Whether it is the music industry, sports matches or theatre productions, the scourge of ticket touts is a massive issue. The experience of tickets selling out in a matter of seconds, only to appear at marked up prices on other websites or outside events is an experience that is all too familiar.
Recent research published by FanFair Alliance, a campaign group that promotes a transparent and properly functioning ticket market, has highlighted the growing dissatisfaction with ticket touting. Out of more than 1,100 people surveyed, nearly three quarters thought touting was a major concern for music fans, 65% said it would result in them attending fewer gigs, 58% that they would spend less on food and drink at events, and 47% that they would spend less on recorded music as a result.
The survey also identified three forms of confusion at the heart of the ticketing market: the blurring of the distinction between the primary and secondary market; an inability to determine who was the official ticket agent; and the failure of secondary platforms to provide the identity of a reseller.
In particular, 44% of people in the survey said they were unaware of the difference between primary and secondary sellers. This is exacerbated by Ticketmaster, the world’s largest primary ticket agent, owning two of the big four secondary platforms, GetMeIn and Seatwave, all of which have Live Nation as their parent company. The other two major players are Stubhub and Viagogo.
The UK position
Attitudes towards touting in the UK are ambivalent. At one end of the spectrum are upholders of free market ideals who consider “secondary ticketing merchants” to be entrepreneurial, such as Conservative minister Sajid Javid. Others – including many artists – are a lot more critical. The comedian Stewart Lee, for example, has expressed his dismay at the practice and questioned its morality.
Currently, it is only criminal to tout tickets for professional football games, which is justified on public order grounds. Ticket touting at the London 2012 Olympic and Paralympic Games and the Glasgow 2014 Commonwealth Games was also criminalised, but on the basis that the image of these events needed protecting. These legislative anomalies aside, it is ten years since the government’s Culture, Media and Sport Select Committee conducted its initial investigation into “the murky world of ticket touting”. Little since then has changed.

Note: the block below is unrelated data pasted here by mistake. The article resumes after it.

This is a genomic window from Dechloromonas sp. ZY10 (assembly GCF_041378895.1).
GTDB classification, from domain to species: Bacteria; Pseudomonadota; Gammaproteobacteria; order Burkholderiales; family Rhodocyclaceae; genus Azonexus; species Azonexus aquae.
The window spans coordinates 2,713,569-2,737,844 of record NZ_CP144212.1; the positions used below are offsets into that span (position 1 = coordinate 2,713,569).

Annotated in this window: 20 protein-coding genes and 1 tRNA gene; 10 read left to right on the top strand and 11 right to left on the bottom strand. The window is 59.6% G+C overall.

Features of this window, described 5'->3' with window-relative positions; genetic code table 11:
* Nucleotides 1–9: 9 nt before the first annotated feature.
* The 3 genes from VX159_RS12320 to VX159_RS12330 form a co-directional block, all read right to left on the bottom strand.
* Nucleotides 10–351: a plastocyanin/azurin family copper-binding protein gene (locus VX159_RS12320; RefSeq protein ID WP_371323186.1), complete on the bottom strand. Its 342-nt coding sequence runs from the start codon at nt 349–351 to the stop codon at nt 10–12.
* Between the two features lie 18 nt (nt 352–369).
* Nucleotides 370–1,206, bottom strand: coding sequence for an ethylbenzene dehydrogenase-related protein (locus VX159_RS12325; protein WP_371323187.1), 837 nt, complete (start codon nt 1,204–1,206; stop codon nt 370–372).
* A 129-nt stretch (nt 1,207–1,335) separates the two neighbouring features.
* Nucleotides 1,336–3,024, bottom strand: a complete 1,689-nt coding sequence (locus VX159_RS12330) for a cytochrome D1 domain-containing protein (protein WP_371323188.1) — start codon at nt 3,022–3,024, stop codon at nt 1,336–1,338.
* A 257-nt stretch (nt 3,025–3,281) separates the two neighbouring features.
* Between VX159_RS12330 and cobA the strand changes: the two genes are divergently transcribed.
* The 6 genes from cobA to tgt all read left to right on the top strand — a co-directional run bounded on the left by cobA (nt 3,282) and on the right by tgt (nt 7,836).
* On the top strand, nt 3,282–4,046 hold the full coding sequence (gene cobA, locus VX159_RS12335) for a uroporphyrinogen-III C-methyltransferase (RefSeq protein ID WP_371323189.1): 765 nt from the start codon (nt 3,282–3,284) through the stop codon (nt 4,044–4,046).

The independent Waterson Report of 2016, which was commissioned by the government, recommended that the use of ticket bots be criminalised. But this has not yet happened. Its recommendation that more information about the tickets being sold should be published on secondary platforms is now in the Consumer Rights Act 2015. This requires touts to publish the ticket’s original face value and any relevant restrictions, such as a ban on resales, and enough information about the ticket so that the purchaser can identify the specific seat or standing area for which it is valid.
But despite a further consultation, the government continues to favour self-regulation over direct intervention, notwithstanding attempts by some MPs such as Sharon Hodgson to criminalise the activity.